Unmanageable, What’s That? – Grapevine Article January 2016 by Ted K.

He stopped drinking, so why did his life seem to be getting worse ?

STEP ONE: We admitted we were powerless over alcohol—that our lives had become unmanageable.

I began drinking when I was 15. Alcohol was fun and made me feel a part of the crowd. It removed my inhibitions and my feelings of inferiority. I had found the secret to my happiness and I loved it. After my first drinking experience, I began to drink whenever possible, always to get that initial elusive feeling. Sometimes I reached it, but then I always overshot the mark. But as the Big Books says, I always drank for the effect produced by alcohol.

When I was drinking, I never experienced problems. Oh, I had them—I just never experienced them. When I became restless, irritable, discontented, worried, sad or depressed, I knew just what to do. I’d grab a bottle of problem-remover and poof, no more problems. I used alcohol to manage my life and it worked quite well for a few years.

As with all of us, by the time I reached AA at age 38, alcohol no longer worked for me. Alcohol was certainly my master, so I had no problem with Step One, at least the first part of it. I admitted I was powerless over alcohol.

However, I couldn’t see how my life was unmanageable. After all, I still had a lovely wife, two beautiful children, a nice home and two cars in the garage. I was doing well at work and continued to advance in my career. I thought that once I solved my pesky little alcohol problem, life would be perfect.

A friend of mine once said, “The disease (dis-ease) of alcoholism begins when we stop drinking.” Man, was he ever right. All the problems I had ignored, all the feelings I had stuffed over the years, came back and hit me like a freight train. I had stopped drinking but I felt worse than I ever had in my life, which was totally out of control. Apparently, AA just didn’t work, I thought.

But there was a part of the First Step I hadn’t taken. It was the part after the dash. I had never admitted my life was 
unmanageable. As I saw it, my life wasn’t unmanageable because of alcohol. It was unmanageable because I had never learned to confront problems and feel feelings. Alcohol had been my solution, not my problem.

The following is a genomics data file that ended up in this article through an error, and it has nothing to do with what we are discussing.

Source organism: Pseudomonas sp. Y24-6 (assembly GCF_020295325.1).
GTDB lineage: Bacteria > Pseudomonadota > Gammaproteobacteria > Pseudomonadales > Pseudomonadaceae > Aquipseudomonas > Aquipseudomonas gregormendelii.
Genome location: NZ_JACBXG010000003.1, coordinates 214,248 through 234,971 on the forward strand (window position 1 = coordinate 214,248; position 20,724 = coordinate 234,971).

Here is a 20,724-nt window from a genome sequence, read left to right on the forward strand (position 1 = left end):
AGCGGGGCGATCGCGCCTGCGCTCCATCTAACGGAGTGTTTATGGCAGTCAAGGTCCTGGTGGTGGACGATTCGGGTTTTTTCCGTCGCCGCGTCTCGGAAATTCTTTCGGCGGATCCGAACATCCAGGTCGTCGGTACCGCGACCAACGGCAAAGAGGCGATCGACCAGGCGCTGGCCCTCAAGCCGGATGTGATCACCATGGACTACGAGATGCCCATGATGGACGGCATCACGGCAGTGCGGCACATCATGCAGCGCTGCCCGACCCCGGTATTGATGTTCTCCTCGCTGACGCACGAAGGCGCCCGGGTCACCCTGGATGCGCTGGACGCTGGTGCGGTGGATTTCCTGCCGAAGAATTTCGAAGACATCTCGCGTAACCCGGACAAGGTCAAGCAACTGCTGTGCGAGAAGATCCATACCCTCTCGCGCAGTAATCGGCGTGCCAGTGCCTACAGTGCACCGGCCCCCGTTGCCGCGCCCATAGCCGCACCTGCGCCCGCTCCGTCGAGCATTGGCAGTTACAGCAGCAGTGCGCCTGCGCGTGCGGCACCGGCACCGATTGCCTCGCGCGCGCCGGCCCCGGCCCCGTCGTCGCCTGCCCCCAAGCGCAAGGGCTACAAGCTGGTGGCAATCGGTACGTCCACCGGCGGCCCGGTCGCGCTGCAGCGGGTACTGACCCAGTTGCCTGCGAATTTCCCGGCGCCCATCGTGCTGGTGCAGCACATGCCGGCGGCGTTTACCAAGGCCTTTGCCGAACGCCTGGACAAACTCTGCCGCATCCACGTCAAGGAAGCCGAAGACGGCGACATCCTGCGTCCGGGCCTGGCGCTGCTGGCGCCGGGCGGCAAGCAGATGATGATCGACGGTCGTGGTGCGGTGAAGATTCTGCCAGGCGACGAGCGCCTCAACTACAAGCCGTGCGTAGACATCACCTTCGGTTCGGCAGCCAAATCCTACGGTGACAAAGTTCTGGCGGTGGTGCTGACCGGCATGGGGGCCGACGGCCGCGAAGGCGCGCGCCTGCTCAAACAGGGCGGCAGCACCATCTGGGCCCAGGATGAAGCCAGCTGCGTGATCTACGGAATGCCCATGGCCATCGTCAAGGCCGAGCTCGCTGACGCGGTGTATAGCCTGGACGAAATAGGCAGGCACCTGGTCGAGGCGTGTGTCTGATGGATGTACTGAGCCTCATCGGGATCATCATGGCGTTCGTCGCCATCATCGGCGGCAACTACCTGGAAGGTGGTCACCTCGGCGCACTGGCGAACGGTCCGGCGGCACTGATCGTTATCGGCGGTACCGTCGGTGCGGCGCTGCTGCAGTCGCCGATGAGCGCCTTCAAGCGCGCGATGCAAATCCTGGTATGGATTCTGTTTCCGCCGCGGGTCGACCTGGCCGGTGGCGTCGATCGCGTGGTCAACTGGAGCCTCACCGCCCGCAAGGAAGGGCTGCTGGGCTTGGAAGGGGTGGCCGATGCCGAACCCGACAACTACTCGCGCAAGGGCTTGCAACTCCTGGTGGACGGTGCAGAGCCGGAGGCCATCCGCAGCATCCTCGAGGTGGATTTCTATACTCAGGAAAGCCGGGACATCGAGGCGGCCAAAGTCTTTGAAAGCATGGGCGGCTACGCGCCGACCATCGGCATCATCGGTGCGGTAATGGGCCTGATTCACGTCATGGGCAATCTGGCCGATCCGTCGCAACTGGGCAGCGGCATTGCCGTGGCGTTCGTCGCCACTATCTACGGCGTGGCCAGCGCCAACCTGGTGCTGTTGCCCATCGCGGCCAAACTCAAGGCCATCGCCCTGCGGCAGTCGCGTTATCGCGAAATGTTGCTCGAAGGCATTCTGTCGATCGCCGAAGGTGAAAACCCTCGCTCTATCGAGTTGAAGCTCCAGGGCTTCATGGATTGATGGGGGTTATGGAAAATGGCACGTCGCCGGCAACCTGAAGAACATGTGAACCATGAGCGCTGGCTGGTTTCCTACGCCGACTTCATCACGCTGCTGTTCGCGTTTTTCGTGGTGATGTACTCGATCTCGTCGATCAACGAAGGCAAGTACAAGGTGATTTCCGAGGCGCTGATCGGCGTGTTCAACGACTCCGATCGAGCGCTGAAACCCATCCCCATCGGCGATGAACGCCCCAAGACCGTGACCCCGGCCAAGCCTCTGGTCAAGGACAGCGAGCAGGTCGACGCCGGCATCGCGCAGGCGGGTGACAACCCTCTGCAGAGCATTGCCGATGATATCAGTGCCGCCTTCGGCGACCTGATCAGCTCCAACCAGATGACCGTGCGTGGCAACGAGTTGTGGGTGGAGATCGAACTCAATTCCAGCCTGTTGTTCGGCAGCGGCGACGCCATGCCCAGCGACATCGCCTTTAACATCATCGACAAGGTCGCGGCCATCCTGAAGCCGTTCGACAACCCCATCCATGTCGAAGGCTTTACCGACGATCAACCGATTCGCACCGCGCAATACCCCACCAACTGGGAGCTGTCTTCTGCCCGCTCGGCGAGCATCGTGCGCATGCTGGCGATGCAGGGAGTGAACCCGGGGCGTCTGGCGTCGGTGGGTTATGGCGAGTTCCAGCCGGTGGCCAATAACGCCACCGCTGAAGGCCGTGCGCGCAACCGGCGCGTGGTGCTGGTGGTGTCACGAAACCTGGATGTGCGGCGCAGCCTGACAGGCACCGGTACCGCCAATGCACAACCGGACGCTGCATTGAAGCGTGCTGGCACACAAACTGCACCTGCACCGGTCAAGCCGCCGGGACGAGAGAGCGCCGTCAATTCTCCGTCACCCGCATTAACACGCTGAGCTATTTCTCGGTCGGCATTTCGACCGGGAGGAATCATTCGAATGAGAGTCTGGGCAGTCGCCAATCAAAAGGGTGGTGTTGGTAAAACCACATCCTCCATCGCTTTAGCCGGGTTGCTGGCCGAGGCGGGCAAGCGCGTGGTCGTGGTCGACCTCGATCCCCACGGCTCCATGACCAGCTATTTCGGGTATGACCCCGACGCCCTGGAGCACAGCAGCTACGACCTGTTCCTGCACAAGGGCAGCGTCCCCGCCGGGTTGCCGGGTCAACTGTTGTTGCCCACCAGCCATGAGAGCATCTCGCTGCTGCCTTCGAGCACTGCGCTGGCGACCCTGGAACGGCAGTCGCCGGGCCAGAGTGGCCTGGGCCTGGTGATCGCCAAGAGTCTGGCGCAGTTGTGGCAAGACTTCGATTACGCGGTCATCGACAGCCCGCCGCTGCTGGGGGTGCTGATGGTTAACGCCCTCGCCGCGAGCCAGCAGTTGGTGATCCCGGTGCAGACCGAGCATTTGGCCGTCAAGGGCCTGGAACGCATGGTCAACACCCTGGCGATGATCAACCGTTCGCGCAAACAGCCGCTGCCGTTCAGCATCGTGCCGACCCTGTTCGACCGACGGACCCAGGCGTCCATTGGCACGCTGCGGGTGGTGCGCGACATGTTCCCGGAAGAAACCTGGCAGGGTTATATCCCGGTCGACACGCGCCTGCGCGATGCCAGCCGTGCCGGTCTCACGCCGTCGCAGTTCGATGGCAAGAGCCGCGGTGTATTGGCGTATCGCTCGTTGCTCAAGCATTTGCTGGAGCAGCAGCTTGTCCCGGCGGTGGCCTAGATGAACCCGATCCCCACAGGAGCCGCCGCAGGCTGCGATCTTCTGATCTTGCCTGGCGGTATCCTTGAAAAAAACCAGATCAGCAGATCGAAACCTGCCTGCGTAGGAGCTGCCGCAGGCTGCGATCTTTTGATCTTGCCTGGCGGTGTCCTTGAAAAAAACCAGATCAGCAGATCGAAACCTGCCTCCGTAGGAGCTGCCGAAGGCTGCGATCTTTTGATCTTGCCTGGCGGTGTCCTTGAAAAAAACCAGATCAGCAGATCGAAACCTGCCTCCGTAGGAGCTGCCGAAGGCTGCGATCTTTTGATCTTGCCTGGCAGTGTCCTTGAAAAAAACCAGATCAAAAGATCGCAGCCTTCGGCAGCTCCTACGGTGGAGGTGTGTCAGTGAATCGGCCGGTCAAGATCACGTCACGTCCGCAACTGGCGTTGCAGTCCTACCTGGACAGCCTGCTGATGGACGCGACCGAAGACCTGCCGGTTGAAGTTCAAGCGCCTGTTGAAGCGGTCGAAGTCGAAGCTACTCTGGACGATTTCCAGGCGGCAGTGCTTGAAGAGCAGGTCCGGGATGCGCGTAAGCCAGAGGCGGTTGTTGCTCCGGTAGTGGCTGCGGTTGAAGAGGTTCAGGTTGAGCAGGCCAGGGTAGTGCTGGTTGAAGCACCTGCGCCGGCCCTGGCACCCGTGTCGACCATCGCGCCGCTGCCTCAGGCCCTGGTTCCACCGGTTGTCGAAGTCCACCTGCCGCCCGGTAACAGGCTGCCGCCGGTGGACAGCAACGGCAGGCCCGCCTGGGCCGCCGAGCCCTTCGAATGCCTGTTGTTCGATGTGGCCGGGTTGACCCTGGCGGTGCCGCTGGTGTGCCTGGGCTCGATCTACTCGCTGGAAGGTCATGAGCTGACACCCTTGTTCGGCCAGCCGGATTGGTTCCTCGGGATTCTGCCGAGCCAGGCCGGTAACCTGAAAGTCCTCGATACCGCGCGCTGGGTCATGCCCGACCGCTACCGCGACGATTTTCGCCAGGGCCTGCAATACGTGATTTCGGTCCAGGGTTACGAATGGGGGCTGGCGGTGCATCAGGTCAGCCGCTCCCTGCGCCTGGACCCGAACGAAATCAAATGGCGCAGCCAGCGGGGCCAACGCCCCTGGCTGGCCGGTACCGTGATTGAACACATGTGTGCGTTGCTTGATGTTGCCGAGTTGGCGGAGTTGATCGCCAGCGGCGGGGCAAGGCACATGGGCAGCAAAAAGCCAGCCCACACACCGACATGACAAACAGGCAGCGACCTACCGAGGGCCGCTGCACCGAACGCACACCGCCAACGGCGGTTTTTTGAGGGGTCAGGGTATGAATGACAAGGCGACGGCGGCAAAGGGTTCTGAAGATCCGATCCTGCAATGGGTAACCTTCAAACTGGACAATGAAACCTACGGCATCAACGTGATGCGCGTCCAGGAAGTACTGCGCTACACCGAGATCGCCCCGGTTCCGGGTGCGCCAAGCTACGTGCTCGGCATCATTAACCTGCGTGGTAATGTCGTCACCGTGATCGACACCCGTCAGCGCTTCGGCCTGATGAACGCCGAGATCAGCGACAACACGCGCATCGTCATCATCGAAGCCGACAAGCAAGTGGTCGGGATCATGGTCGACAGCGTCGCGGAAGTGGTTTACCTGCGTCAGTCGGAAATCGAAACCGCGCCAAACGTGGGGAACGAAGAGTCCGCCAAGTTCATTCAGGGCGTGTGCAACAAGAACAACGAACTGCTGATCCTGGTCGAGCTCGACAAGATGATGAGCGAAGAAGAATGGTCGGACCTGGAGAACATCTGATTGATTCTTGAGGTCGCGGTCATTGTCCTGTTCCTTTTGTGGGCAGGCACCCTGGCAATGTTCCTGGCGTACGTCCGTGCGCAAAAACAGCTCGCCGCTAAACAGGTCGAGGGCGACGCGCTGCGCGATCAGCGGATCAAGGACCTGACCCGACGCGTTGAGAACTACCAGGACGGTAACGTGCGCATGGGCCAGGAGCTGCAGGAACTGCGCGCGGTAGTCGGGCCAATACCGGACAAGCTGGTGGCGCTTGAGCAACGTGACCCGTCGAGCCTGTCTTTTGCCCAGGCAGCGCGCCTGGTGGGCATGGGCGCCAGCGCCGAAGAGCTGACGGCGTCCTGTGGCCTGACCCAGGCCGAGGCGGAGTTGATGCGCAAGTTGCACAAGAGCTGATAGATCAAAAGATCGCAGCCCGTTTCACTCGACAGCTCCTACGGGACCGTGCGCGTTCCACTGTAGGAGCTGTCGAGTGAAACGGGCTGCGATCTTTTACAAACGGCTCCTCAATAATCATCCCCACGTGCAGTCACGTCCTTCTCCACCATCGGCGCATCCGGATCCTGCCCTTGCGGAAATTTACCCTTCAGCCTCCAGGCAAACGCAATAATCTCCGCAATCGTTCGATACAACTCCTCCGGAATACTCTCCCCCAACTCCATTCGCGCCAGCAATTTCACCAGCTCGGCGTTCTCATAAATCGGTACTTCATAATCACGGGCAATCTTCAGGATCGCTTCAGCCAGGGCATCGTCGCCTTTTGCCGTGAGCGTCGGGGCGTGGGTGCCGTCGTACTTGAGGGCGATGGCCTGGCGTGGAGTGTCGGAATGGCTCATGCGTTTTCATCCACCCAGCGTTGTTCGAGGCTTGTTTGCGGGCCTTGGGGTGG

I always wondered why our co-founder, Bill W., separated Step One into two parts, using a dash. I thought that one idea referred to the other. That is, my life was unmanageable because I was powerless over alcohol. Bill had a wonderful command of the English language and wrote very precisely. I looked up the grammatical use of a dash and found this comment by the writer Lewis Thomas, M.D., who wrote: “The dash is a handy device, informal and essentially playful, telling you that you’re about to take off on a different tack but still in some way connected with the present course.”

I believe Bill was “taking off on a different tack” when he separated the Step. I am powerless over alcohol, is one thought, and, my life is unmanageable, is a second thought. The two are related but should be read as two thoughts.

Over the years, I have seen folks come into AA and things start to get better immediately. There are no more hangovers. They are sleeping through the night. They begin riding on the beautiful pink cloud. The problem is that after a few months, reality sets in and life doesn’t feel so good any more. Life begins to get worse. We all know how to make things better. We drink and then go through the downward spiral again. We become convinced that AA doesn’t work. I believe it’s because we never took the entire First Step. At least that was my experience.

The Steps don’t help us get control of our drinking. They help us get control of our thinking and our actions. Only half of Step One even refers to alcohol. Once alcohol is out of the picture, the real work begins. We realize how unmanageable our lives are without alcohol, our problem-solver. The Steps help us handle our sobriety. Therefore, my new life began after the dash, and my recovery continues to this day. Often life throws me a curve, but I know I have the tools to hit it head on. Problems don’t stay now, they evaporate.

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